All this points to the need to recognise the universal dimension of our actions and, based on this, to exercise restraint. The necessity of this is forcefully demonstrated when we come to consider the propagation of our species. Although from the point of view of all the major religions, the more humans the better, and although it may be true that some of the latest studies suggest a population implosion a century from now, I still believe we cannot ignore this issue.
As a monk, it is perhaps inappropriate for me to comment on these matters. I believe that family planning is important. Of course, I do not mean to suggest we should not have children. Human life is a precious resource and married couples should have children unless there are compelling reasons not to. The idea of not having children just because we want to enjoy a full life without responsibility is quite mistaken, I think. At the same time, couples do have a duty to consider the impact our numbers have on the natural environment. This is especially true given the impact of modern technology.
Fortunately, more and more people are coming to recognise the importance of ethical discipline as a means to ensuring a healthy place to live. For this reason I am optimistic that disaster can be averted. Until comparatively recently, few people gave much thought to the effects of human activity on our planet. Yet today there are even political parties whose main concern is this. Moreover, the fact that the air we breathe, the water we drink, the forests and oceans which sustain millions of different life forms, and the climatic patterns which govern out weather systems all transcend national boundaries is a source of hope. It means that no country, no matter how rich and powerful or how poor and weak it may be, can afford not to take action in respect of this issue.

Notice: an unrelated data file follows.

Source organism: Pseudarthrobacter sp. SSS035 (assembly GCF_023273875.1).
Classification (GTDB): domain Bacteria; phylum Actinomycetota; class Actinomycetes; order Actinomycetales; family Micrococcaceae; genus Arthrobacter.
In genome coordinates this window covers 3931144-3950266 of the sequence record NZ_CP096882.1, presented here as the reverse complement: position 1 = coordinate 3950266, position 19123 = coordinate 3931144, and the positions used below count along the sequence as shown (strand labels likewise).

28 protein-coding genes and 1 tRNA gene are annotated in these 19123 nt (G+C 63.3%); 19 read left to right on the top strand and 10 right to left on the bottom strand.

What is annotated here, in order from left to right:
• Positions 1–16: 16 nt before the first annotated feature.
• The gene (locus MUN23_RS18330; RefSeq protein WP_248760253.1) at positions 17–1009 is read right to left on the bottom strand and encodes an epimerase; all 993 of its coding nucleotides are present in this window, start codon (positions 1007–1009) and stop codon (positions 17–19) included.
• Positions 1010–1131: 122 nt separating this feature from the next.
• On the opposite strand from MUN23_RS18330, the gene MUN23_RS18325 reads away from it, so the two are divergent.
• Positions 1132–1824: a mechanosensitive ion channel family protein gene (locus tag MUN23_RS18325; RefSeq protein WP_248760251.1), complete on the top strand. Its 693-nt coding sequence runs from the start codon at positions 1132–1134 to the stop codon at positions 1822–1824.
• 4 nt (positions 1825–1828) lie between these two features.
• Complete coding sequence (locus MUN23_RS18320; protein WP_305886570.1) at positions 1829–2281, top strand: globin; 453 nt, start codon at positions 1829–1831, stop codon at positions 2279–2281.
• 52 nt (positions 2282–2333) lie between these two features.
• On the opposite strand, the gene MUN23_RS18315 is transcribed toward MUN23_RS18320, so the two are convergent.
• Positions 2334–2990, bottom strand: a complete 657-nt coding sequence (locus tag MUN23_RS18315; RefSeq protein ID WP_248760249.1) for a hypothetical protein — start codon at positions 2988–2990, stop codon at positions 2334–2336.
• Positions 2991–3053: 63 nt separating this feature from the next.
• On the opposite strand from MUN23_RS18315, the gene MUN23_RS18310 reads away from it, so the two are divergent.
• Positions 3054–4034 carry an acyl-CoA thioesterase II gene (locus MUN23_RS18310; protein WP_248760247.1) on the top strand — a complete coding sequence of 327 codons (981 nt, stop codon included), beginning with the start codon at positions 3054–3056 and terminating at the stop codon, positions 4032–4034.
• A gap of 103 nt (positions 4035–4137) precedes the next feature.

As far as the individual is concerned, the problems resulting from our neglect of our natural environment are a powerful reminder that we all have a contribution to make. And while one person’s actions may not have a significant impact, the combined effect of millions of individuals’ actions certainly does.
This means that it is time for all those living in the industrially developed nations to give serious thought to changing their lifestyle. Again this is not so much a question of ethics. The fact that the population of the rest of the world has an equal right to improve their standard of living is in some ways more important than the affluent being able to continue their lifestyle.
If this is to be fulfilled without causing irredeemable violence to the natural world – with all the negative consequences for happiness that this would entail – the richer countries must set an example. The cost to the planet, and thus the cost to humanity, of ever-increasing standards of living is simply too great.
This is the second of a two-part article.